Another CEO Bites the Dust, Albeit With $40 MIL: Thoughts on Former HP CEO Mark Hurd


  1.  Has every male in America forgotten “Fatal Attraction”?
  2. There’s a fine line between romance and sexual harassment – a line that becomes noticeably brighter once one party in the romance loses interest, drops out, or quits awarding contracts.
  3. Expense reports are tricky things.  Before signing, read.  Actually, follow the academic studies and read The Ten Commandments before filling them out.  The studies show you will submit far less for reimbursement. Submit far less for reimbursement and you can never be sacked for expense account discrepancies.
  4. What a country!  To be fired and walk away with $40 million!
  5. Everything that ends up being a debacle started with something small.  A marketing consultant for the company who is invited to dinner with the CEO and others is neither unusual nor improper.  Yet, things can go south from there as dinners continue at a rapid clip for no good reason. How many dinners?  Why the dinners? Who else was at the dinners?  Was anybody else at the dinners?  It’s not the first step that is the problem; it is the turn of the road that should give us pause.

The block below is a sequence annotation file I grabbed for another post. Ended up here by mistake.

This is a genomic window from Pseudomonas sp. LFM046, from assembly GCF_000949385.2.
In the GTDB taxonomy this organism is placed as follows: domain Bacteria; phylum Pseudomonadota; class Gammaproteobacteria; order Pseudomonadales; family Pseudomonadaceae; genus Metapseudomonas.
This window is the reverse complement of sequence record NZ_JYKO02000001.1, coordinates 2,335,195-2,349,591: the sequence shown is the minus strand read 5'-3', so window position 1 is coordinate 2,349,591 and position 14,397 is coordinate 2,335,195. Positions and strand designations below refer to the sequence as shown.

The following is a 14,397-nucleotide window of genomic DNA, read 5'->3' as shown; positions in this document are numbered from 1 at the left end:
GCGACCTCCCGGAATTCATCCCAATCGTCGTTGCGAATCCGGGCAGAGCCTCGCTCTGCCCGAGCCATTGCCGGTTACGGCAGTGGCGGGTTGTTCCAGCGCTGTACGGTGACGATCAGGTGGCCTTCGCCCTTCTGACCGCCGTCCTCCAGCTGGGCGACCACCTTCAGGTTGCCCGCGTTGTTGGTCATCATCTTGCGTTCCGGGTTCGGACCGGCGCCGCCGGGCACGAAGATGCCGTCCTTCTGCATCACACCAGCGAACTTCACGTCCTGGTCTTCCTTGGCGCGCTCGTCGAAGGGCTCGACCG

6. CEOs should not have time to run companies, have families, be married, and still date (others – those to whom they are not married).
  7. If you must date, do so on your own dime.
  8. There are bloggers actually finding fault with HP’s board.  We don’t have enough to put all the pieces together, but the board does.  Something was terribly wrong here.  Conduct need not rise to the level of illegality for a board to conclude that bad judgment is bad judgment and bad judgment is not good in a company’s leader.  Since when is a board seeking to avoid bad publicity for a company being wimpy? Turmoil around a CEO wreaks havoc on stock prices as well.
  9. No one is irreplaceable.  HP will be fine.  There is depth in the ranks and there has been succession planning.

10.  I suspect the board looks terrific to employees who were aware of the Hurd issues.  Trust the Barometer on this one – there are many who were aware and knew and know far more than we.

11.  Lawyer Gloria Allred calling is akin to having a “Sixty Minutes” camera crew at your door.  It is going to be a bad day. Just ask Tiger Woods.  

12.  One spokesperson for HP said the questionable expense reports for Mr. Hurd “totaled no more than $20,000.”  To some of us, that amount remains a great deal of money.

About mmjdiary